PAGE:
Vol. 3, p. 186 (Of Profit and Honesty): In the passage translated by Cotton as ‘for even in the midst of compassion we feel within, I know not what tart-sweet titillation of ill-natured pleasure in seeing others suffer‘, Stevenson glosses ‘au milieu de la compassion‘ as ‘in the very midst of pitying‘; ‘aigredouce poincte de volupté maligne‘ as ‘prick of malignant pleasure‘ and then adds an additional note at the foot of the page: ‘ay, & cruelty also, that so unnatural defect‘.
3. Markings: echoes of Stevenson’s ideas
Not all the markings (underlinings and vertical lines in the margin) remind one of Stevenson’s writings: he marks the passages that perhaps strike every reader of Montaigne: the passage where Montaigne talks of his cat playing with him (‘When I play with my cat who knows whether I do not make her more sport than she makes me?‘, Vol. 2, p. 177-8); Montaigne’s frankness about sex and the differences between men and women (in ‘Upon some verses of Virgil’ in Book III) receives a predictable number of markings (a double line for ‘the pleasure of telling [about sex] (a pleasure little inferior to that of doing)‘ is accompanied by ! an exclamation mark in the margin, Vol. 3, p. 304); his openness about other bodily functions (‘Both kings and philosophers go to stool, and ladies too‘, Vol. 4, p. 133—a single line and an ‘x‘ in the margin); and his ability to focus on the moment and ‘just be’ (‘When I dance, I dance; when I sleep, I sleep. Nay, when I walk alone in a beautiful orchard, if my thoughts are some part of the time taken up with external occurrences, I some part of the time call them back again to my walk, to the orchard, to the sweetness of that solitude, and to myself‘, Vol. 4, p. 174, ‘Of Experience’).
However, a good number of the markings do remind us of Stevenson’s own thoughts and writings. Here follow a few that struck me.
Stevenson’s idea that in an inevitably tragic life one should act courageously clearly has affinities with the stoicism of Montaigne. We saw in a previous post that the acceptance of a kind gradual death at the end of ‘Ordered South’ has affinities in an unmarked essay in Stevenson’s Vol. 1—but it also has an affinity with a double-marked passage in Montaigne’s last essay, ‘Of Experience’, which talks of how death ‘weans thee from the world‘ and how thanks to its frequent reminders accustoms you to the idea of death and ‘thinking thyself to be upon the accustomed terms, thou and thy confidence will at one time or another be unexpectedly wafted over‘ (Vol. 4, p. 144).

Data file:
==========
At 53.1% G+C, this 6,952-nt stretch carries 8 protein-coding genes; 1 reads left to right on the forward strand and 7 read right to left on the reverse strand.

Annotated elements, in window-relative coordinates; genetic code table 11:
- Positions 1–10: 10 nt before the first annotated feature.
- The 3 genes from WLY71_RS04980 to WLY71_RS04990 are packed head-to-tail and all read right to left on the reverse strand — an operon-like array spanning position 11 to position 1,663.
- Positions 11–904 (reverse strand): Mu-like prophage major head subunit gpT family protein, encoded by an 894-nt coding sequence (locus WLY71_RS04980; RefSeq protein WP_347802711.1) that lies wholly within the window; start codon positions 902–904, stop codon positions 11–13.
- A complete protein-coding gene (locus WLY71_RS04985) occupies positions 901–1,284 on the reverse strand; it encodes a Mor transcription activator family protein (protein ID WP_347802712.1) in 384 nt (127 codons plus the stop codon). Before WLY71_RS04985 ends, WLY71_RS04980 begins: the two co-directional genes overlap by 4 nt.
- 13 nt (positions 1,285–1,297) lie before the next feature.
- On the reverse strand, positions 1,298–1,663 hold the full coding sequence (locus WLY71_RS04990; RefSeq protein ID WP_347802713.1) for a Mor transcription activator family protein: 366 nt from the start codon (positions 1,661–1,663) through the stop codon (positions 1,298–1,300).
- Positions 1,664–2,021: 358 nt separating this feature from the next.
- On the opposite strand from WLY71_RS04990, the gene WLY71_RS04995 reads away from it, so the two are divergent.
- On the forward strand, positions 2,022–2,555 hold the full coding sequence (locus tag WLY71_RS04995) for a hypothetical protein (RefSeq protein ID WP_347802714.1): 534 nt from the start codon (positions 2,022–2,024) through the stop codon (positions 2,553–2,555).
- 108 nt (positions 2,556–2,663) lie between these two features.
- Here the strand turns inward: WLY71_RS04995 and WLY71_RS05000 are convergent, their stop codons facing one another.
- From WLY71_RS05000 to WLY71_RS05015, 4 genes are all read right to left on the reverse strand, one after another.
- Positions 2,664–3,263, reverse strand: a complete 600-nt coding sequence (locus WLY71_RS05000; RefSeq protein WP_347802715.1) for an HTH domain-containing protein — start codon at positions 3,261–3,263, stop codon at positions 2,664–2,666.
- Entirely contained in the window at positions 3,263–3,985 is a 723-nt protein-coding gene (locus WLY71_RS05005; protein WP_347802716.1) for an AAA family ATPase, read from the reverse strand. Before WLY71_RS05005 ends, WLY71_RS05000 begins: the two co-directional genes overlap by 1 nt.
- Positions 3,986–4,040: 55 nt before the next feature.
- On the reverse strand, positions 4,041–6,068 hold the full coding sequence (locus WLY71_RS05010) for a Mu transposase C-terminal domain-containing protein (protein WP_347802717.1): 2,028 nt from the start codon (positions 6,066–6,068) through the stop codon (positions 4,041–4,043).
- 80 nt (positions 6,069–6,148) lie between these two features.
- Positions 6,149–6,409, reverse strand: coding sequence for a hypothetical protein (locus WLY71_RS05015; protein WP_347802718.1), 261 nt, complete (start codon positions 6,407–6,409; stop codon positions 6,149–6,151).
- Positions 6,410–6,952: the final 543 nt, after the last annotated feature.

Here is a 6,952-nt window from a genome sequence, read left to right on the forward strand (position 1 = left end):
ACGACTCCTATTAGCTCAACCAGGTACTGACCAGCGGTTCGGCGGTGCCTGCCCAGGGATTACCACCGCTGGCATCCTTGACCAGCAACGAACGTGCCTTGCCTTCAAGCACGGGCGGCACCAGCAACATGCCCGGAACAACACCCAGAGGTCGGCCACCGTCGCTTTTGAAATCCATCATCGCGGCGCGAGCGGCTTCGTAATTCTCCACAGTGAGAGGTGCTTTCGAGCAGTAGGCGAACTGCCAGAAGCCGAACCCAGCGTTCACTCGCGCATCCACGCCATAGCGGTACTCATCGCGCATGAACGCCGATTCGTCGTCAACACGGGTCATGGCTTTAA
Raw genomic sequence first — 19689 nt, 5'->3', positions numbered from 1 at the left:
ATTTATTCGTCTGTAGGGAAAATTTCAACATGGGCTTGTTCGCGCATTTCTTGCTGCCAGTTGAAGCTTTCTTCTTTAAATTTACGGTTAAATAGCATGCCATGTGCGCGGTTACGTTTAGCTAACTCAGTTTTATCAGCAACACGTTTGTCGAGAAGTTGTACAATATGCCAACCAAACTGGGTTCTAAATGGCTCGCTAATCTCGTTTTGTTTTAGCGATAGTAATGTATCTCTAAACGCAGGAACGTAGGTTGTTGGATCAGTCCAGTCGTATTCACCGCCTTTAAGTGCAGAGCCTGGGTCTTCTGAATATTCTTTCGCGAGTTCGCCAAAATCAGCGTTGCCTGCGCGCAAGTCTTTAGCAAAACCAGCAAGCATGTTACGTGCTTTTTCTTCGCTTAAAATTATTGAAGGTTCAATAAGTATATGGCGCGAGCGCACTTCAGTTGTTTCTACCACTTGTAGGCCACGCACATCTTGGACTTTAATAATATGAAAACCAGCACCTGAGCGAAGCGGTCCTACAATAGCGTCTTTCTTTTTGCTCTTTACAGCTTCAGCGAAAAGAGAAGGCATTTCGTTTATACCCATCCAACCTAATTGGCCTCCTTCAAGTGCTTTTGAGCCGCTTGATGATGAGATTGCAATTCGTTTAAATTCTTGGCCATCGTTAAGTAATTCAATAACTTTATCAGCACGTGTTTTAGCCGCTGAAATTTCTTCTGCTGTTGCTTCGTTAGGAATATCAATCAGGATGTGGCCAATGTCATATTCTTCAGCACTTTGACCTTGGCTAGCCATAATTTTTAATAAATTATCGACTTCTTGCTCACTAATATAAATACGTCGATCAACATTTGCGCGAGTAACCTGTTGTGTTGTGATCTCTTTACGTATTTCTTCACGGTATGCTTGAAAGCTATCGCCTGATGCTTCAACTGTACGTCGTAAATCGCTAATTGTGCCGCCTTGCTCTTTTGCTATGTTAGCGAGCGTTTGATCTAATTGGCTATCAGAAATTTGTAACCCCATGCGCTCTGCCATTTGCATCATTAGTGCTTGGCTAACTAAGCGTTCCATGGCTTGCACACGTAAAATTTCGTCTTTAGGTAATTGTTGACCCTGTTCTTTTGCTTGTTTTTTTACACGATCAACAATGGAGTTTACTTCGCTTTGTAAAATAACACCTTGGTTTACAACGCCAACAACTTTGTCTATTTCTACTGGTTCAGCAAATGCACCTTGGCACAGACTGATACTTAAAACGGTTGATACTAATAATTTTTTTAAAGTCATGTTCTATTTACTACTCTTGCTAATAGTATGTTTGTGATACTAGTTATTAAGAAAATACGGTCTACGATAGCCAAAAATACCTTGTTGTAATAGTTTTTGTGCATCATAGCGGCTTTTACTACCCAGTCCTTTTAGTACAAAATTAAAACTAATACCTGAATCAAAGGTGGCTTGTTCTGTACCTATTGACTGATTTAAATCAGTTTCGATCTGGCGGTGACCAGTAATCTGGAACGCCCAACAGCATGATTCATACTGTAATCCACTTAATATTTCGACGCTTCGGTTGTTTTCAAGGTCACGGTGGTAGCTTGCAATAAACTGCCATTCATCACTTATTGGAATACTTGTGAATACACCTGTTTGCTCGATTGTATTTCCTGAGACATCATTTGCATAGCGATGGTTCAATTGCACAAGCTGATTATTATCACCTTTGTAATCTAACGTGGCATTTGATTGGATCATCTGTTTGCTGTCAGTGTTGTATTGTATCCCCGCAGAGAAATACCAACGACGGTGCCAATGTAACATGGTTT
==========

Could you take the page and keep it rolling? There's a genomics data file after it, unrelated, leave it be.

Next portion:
The idea that life must be faced with the joy and courage of a soldier in war (L6, 153, and Abrahamson in Persona and Paradox, 2012) is also echoed in another marked passage from the same essay: ‘Death is more abject, more languishing and troublesome, in bed than in a fight: fevers and catarrhs as painful and mortal as a musket-shot. Whoever has fortified himself valiantly to bear the accidents of common life need not raise his courage to be a soldier‘ (Vol. 4, p. 152).
I think we can detect a basic modesty in Stevenson’s world-view, and he seems certainly to have been struck by that of Montaigne as we see from the following marked passages.
Vol. 2, p. 473 (Of Presumption): ‘I look upon myself as one of the common sort, saving in this, that I have no better an opinion of myself; guilty of the meanest and most popular defects, but not disowning or excusing them; and I do not value myself upon any other account than because I know my own value.’
Vol. 3, p. 193 (Of Profit and Honesty): ‘keeping my back still turned to ambition; but if not like rowers who so advance backward.’
Vol. 3, p. 392 (On the Inconvenience of Greatness) (with three vertical marks): ‘I would neither dispute with a porter, a miserable unknown, nor make crowds open in adoration as I pass.’
3.3 Instability, constant change
Stevenson frequently expresses the idea of a world in constant change (‘Times and men and circumstances change about your changing character, with a speed of which no earthly hurricane affords an image’, ‘Lay Morals’) and this will explain his double-line marking of the following passage in Montaigne:
Vol. 3, p. 209 (Of Repentance): ‘the world eternally turns round; all things therein are incessantly moving, the earth, the rocks of Caucasus, and the pyramids of Egypt, both by the public motion and their own. Even constancy itself is no other but a slower and more languishing motion‘ (this is Cotton’s translation cited here for convenience; For ‘un branle‘ which Cotton translates ‘motion‘, Stevenson suggests in the margin: ‘tottering?‘).
3.4 Laws and civil society
Roslyn Joly has recently shown the importance of Stevenson’s legal education in his world-view (‘The Novelist as Lawyer’ in Robert Louis Stevenson in the Pacific, 2009), and we can see this interest behind a series of other markings:
Vol 3, p. 212 (Of Repentance): ‘I hold for vices (but every one according to its proportion), not only those which reason and nature condemn, but those also which the opinion of men, though false and erroneous, have made such, if authorised by law and custom.’ (And here RLS unusually translated the whole sentence: : ‘I hold then this for vices (but each according to its measure) not only which reason and nature have condemned, but which the opinion of men has most erroneously forbidden in their laws and usages.’)